Teaching that first year became all about performance. The demands of the job, along with the sassy attitudes of my freshmen, sent me home every day exhausted and on the brink of tears. I lost sleep, I lost weight, and I lost confidence.

I woke early many mornings with knots in my stomach. I remember paging through the Psalms at 4 a.m. looking for comfort, but I never felt comforted. Every day the stress began all over again; I didn’t feel God’s hands guiding. Instead, I only sensed myself fumbling through the dark from August until June.

But somehow, I made it through the first year—and even agreed to come back for a second.

Hindsight and Foresight

During the summer, I couldn’t make much sense of what had gone on the previous year, except that I knew I could not repeat that year again. I resolved to plan ahead as much as I could for year two. There would be no more frantic school nights wondering what to teach the next day; there would be no more “dead” time during class. The students might still act up, but it wouldn’t be for lack of preparedness on my part.

7 habits 2
For more information, visit https://www.stephencovey.com/7habits/7habits.php

In July, my older brother, Kyle, suggested I read The Seven Habits of Highly Effective People, which I did.

A note on my brother: for a few years, I’d been noticing a change in Kyle that had me wanting what he had. When I was twenty-one, I’d first seen it: I’d walked in on him kneeling fervently in prayer—prayer that lasted over thirty minutes—and I’d heard him talk about his new relationship with God. He’d even prayed with me, looked up Bible verses with me, and encouraged me to “give it all to God” so I could find peace. But try as I might, I couldn’t find that dynamic God-relationship he’d found. Maybe I was doing it wrong; maybe I didn’t know how to pray properly. Whatever the case, as I read The Seven Habits, I felt myself come alive: here were concrete steps I could take not only to get my classroom in order, but maybe my life, too.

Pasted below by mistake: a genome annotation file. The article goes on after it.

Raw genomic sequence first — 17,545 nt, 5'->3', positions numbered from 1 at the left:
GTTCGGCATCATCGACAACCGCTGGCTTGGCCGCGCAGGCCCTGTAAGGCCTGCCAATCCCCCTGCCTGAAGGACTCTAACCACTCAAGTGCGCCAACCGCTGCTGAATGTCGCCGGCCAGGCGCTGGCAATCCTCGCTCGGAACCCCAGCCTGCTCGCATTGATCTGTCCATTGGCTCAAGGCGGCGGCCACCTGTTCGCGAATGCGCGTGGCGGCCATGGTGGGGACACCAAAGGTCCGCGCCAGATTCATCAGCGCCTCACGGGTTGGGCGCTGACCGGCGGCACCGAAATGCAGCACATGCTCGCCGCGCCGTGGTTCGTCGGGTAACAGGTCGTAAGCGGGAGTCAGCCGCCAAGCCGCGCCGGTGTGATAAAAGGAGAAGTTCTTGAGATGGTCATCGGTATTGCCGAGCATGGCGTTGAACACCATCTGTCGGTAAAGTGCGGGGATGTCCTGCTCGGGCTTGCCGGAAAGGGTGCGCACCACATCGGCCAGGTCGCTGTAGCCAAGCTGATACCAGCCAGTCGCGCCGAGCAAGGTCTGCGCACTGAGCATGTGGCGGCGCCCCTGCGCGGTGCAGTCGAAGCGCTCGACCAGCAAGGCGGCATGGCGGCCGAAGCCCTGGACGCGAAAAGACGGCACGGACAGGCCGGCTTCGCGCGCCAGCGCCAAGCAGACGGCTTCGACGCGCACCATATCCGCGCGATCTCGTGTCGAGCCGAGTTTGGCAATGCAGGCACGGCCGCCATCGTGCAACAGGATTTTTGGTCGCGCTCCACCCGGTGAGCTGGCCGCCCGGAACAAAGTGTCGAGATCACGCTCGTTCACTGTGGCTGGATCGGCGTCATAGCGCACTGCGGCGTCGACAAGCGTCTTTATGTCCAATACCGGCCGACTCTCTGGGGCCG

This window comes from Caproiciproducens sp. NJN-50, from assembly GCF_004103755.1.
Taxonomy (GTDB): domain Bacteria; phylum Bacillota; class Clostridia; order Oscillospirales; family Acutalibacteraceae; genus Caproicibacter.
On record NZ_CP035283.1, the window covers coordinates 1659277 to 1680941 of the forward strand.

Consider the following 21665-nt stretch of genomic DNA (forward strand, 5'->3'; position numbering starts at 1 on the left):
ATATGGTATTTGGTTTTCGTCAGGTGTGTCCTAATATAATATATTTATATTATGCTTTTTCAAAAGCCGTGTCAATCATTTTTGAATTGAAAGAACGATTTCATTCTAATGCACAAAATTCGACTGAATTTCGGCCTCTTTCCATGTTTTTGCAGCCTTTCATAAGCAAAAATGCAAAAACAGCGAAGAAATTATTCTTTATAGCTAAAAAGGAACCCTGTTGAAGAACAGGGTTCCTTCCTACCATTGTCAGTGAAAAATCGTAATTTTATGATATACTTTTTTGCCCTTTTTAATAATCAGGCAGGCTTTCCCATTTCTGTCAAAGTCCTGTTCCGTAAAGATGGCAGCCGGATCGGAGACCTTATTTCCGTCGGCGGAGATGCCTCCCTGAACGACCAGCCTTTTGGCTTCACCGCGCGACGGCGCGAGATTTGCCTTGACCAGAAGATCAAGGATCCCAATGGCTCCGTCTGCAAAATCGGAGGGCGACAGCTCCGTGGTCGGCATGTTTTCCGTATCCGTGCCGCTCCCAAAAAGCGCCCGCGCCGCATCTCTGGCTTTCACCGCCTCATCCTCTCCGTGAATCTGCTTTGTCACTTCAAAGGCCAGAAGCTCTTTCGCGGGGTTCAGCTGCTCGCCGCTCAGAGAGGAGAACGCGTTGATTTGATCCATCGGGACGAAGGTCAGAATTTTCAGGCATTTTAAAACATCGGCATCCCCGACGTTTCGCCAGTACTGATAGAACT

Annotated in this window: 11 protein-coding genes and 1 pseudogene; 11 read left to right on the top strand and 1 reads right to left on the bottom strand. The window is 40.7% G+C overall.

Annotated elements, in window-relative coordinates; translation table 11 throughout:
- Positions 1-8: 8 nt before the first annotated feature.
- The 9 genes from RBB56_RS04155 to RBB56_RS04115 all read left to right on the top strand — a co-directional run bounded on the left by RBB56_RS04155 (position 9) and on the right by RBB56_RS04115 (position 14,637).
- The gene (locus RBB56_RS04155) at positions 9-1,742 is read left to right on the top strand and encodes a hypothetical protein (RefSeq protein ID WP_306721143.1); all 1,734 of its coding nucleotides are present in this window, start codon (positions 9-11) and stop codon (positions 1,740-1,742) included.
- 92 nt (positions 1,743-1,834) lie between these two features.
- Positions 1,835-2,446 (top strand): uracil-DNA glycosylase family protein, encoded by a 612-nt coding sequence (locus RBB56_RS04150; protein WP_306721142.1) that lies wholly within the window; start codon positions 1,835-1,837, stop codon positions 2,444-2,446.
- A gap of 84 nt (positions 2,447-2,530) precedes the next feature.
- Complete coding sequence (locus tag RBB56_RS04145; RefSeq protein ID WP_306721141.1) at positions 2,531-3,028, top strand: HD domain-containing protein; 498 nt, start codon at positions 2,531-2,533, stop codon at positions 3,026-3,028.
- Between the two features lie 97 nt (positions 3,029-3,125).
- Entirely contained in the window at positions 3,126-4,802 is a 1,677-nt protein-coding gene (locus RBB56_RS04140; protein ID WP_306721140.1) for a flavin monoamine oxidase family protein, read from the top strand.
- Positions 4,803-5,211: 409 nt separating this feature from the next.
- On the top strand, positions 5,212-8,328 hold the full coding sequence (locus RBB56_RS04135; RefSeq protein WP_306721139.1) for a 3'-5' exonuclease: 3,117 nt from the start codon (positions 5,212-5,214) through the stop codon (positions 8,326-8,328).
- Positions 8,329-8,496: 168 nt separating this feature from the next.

I began putting the habits to work immediately in my lesson planning: I was being proactive (habit 1) by starting well before the school year began; I was beginning with the end in mind (habit 2) by defining goals I wanted my students to reach by the end of the year. I was so taken with the seven habits, in fact, that I decided to make them my first unit of the school year. I ordered an audio presentation on The Seven Habits of Highly Effective Teens to play for my students, and I made powerpoints to go along with each segment. By August, I had a three-week unit ready to go, and I was excited for the year to begin.

But one week before it did, crisis hit.

Testing Time

I was notified that back in Minnesota my mom had gone off her bipolar meds and my ten-year-old brother, Caleb, had been put in a group home. To make matters worse, Mom had recently been diagnosed with cancer and was not accepting conventional treatment. Now, there was no way she would seek the medical help she needed—for either malady. In the past when I got this kind of news, I typically retreated to a solitary place and cried until I regained composure–sometimes I was incapacitated for days.

This time, I didn’t have that luxury. Now, I was one-thousand miles away from the problem and had one-hundred students to lead and guide. It was no time to collapse—except to collapse to my knees.

Photo Credit: "Young Woman Praying" from blogs.voices.com
Photo Credit: “Young Woman Praying” from blogs.voices.com